Revelation 1:3 (New International Version)
3 Blessed is the one who reads aloud the words of this prophecy, and blessed are those who hear it and take to heart what is written in it, because the time is near.
Revelation attracts and repels. Some are drawn by the book and see it as the key to unlocking all history, are fascinated by it and elevate it to the most important place. Others are threatened by it, or don’t know what to do with it, neglect it or ignore it. Most agree on this point: the book is difficult.
Revelation might be the most difficult book of the Bible to understand, which is ironic, since the opening word of the book, taken as the title, is ‘Revelation’, or making known. In the original language it is ‘Apocalypse’, a word that has acquired a meaning in popular culture related to death and destruction and the end of all things. While there is much dark and desperate in Revelation, and the Christians to whom it was addressed were struggling under persecution as they read it, the emphasis of the book is not on the power of evil but on the triumph of Jesus Christ over it. While the end of all things is spoken of, this is not the point of the book. Rather, Jesus Christ is presented as the first and the last, the beginning and the end. The subject of the book is thus not essentially us and our struggles; or history or prophecy; but, rather, like every book in the New Testament, Revelation is essentially about Jesus Christ. That said, it was written to a particular group of first-century Christians and, in trying to understand it today, a good principle to apply is that it should have made sense to the original readers. Of course, as God’s word, we expect it to speak to us, today, as well; but it must have first spoken to the original recipients.
Revelation contains a lot of numbers, many of which may be used symbolically, that is, to represent something else. One of the most common is the number seven. This is usually taken to stand for completeness or wholeness. Thus John writes to the seven churches is Asia. (This is the Roman Province of Asia, not the continent of Asia). There are seven lampstands and seven stars, one for each church. At the time of writing, it is estimated there were more than twenty churches in Asia. So John is writing to the church as a whole and the seven specific assemblies named serve as representatives of all the churches. Likewise, the sevenfold Spirit in verse 4 is often taken to be the whole or perfect or Holy Spirit.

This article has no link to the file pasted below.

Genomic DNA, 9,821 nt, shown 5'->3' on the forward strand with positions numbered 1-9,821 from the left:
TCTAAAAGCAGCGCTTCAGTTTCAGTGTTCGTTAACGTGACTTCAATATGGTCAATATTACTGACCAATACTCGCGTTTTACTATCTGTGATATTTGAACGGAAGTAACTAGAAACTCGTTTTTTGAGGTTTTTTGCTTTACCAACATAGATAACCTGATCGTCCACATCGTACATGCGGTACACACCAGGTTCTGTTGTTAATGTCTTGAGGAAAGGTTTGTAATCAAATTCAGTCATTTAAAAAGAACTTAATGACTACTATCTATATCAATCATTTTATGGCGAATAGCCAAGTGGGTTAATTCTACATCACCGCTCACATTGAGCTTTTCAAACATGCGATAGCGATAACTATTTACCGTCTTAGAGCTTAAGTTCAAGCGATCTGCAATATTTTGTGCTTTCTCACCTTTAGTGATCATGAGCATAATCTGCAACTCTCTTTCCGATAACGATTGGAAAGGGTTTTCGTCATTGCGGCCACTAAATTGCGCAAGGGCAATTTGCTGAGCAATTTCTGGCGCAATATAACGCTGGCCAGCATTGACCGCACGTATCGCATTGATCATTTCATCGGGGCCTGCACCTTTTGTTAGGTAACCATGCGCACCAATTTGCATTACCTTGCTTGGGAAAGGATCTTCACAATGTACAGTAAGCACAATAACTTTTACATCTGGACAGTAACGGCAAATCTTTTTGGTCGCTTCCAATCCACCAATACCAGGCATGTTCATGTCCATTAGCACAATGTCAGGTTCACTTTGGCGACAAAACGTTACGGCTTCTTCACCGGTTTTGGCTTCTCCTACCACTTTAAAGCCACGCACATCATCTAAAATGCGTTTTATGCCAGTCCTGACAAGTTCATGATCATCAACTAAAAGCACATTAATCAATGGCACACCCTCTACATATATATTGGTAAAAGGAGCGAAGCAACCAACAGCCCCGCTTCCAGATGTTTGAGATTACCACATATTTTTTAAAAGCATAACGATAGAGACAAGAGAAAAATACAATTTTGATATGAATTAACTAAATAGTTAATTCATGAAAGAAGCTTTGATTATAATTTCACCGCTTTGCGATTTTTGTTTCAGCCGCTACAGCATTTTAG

Revelation sometimes interprets the symbols for us. Thus, at the end of chapter 1, we are told that the seven stars are the angels of the seven churches, and the seven lampstands are the seven churches. However, we are not told how to interpret all the symbols in the book. The ones that are interpreted provide a starting point; trying to get the perspective of the original readers also helps.
Revelation contains a lot of time references, starting in verse 1, with ‘things that must happen soon’ and then in verse 3, ‘the time is near’. Some readers understand the whole book to be arranged along the lines suggested in verse 19, ‘the things that were, the things that are now, the things that are to come’; that is, that the book treats, in sequence, past, present and future. Whether or not the book is arranged along these lines, and whether or not we can identify all the times and events mentioned in the book, one thing is clear: God is the God of time, ‘the one who is and who was and who is coming’ (verse 4 and verse 8), the God of the past, the present, and the future. Jesus spans time: he is first, living, and last: thus he rules past, present and future (verses 17 and 18). He was dead at one time in the past, is now alive in the present, and will be in future for ever and ever (verse 18). He has unlocked death and Hades (verse 18). Jesus Christ is the focus of the Revelation.
The most stunning imagery is taken up describing Jesus. He has a long robe, a golden sash, snow-white hair, flaming eyes, shining feet, powerful voice, incisive tongue – an altogether overwhelming figure, like the sun at noon. This figure is the central figure of Revelation. It is this one that the book of Revelation is about (verses 13-16).
Revelation is very visual. John writes about ‘everything I saw’ (verse 2). He is told to write down what he sees (verse 11, 19). New sections in the book are introduced by expressions such as ‘I turned to see’ (verse 12) and ‘then I saw’ (verse 17). Repeatedly the command is given ‘Look’ (or ‘Behold’), for example, verse 7. The use of so much visual language means the book is referred to as a ‘vision’. But other senses are involved, as well. John hears a loud voice speaking (verse 10, 11, 12, 17-19).
Revelation contains several forms of writing. In reading the book it helps to bear this in mind. The literature now known as ‘apocalyptic’ is characterised by vivid images of the end times. The book also contains prophecy, as verse 3 declares. In addition, as verse 4 indicates, the book is addressed to churches, as a letter, as is particularly evident is chapters 2 and 3. Revelation also contains a lot of songs or poetry or worship passages. Verse 7 is of this character. Reading Revelation should affect us, and move us to worship.
And the book of Revelation contains great blessing. Blessed are those who read and heed this book (verse 3)!